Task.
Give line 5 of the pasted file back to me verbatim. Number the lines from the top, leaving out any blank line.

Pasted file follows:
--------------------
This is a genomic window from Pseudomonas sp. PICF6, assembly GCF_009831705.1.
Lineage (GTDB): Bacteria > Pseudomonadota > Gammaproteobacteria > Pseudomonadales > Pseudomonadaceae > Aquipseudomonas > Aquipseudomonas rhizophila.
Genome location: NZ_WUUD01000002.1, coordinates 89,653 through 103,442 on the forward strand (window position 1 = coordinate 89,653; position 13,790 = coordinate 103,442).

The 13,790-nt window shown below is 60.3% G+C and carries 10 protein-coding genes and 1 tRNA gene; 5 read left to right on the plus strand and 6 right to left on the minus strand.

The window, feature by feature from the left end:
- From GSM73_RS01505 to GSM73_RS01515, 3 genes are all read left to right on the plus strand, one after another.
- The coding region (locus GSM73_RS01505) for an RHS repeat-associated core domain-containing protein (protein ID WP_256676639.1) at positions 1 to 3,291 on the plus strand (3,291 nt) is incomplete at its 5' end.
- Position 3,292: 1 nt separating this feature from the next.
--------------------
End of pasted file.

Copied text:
The window, feature by feature from the left end: